As well as the production, I really have to give credit to the actors who are all giving phenomenal performances. When I was researching the film I was surprised that Hamilton Morris only has one other acting credit because he has an amazing power to emote through his eyes, I hope he gets to be in more films after this. Sam Neill and Bryan Brown are as amazing as you expect them to be and they sort of play mirror opposites of each other with the social veneer to keep things ‘civilized’. Indeed, the whole supporting cast brings something special to this film, the unhinged slipping of a man that cannot escape the war, the pain of carrying around a reminder of a horror inflicted to you, growing up and not knowing your place in the world. One of the ways the director fleshes out the characters and gives us some more insight into how they act is through these small cutaway scenes. These little vignettes give the film and the characters an extra layer and help draw you further into this world.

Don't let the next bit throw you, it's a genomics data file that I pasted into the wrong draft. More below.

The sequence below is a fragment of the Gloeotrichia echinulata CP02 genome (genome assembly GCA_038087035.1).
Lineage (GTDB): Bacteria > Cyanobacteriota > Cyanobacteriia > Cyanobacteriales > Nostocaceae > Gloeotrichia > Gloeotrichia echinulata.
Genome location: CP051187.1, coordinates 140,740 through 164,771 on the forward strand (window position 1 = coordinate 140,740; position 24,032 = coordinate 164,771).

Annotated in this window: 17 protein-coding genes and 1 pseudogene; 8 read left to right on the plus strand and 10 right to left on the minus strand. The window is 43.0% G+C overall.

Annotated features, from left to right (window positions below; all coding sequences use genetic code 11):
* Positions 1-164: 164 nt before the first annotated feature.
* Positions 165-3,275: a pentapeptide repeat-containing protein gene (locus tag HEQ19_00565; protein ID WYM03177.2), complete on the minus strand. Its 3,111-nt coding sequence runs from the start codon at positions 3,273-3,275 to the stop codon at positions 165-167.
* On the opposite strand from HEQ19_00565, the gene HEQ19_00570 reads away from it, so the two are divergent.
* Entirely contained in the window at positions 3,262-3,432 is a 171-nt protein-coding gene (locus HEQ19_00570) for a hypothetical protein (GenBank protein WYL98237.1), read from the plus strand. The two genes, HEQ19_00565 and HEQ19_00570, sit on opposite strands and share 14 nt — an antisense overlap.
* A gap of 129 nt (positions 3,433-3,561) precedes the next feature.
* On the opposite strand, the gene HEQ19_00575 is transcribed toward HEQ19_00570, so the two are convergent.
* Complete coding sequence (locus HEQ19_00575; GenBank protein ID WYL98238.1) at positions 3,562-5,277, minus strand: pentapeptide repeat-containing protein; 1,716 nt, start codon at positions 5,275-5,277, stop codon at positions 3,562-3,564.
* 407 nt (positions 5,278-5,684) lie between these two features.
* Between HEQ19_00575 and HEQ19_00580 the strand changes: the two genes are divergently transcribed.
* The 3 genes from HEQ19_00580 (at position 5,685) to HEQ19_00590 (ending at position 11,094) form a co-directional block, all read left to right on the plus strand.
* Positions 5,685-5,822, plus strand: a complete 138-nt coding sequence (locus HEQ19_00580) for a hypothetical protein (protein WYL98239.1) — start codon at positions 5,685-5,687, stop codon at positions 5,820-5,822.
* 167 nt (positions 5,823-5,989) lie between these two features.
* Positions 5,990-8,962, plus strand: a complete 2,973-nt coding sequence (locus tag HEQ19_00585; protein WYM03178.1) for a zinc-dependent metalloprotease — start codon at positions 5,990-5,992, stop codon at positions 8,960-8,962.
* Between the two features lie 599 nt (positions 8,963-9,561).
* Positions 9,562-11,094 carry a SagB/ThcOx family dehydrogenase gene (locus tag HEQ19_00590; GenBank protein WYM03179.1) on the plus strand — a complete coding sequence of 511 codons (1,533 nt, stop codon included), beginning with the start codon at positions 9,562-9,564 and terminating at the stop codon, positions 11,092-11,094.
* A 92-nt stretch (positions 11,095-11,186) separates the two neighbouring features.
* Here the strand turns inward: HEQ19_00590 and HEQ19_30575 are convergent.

Both the acting and the production are there to pull you into this world and its characters before they hit you with an emotional cricket bat to the head. So in this section, we will be talking about the end of the film, so this is your final [SPOILER] warning if you have not seen the film. So at the start of my review, I talked about how more people need to go see this film because if more people really understood the framework on which this country was founded, well then it may lead to a more productive future for everyone. Sweet Country is very much a story about race, it is not even subtle with Indigenous people referred to as ‘Black Stock’ ie animals in the first minutes of the film, and unlike some of the other films that have graced our screens recently like Bright (see review) it actually has something important to say about it. So let me put this scenario to you, what would you do if a drunk mentally compromised man started banging on your door, shooting through your windows and threatening your family? Well, you would do exactly what Sam did if you had a rifle at hand, and if it was a white man shooting another white man there would have been no issue with what happened if it was a white man shooting an Indigenous man no one would have batted an eyelid. However, an Indigenous man shooting a white man well we better go hunt him down and ‘bring him to justice’.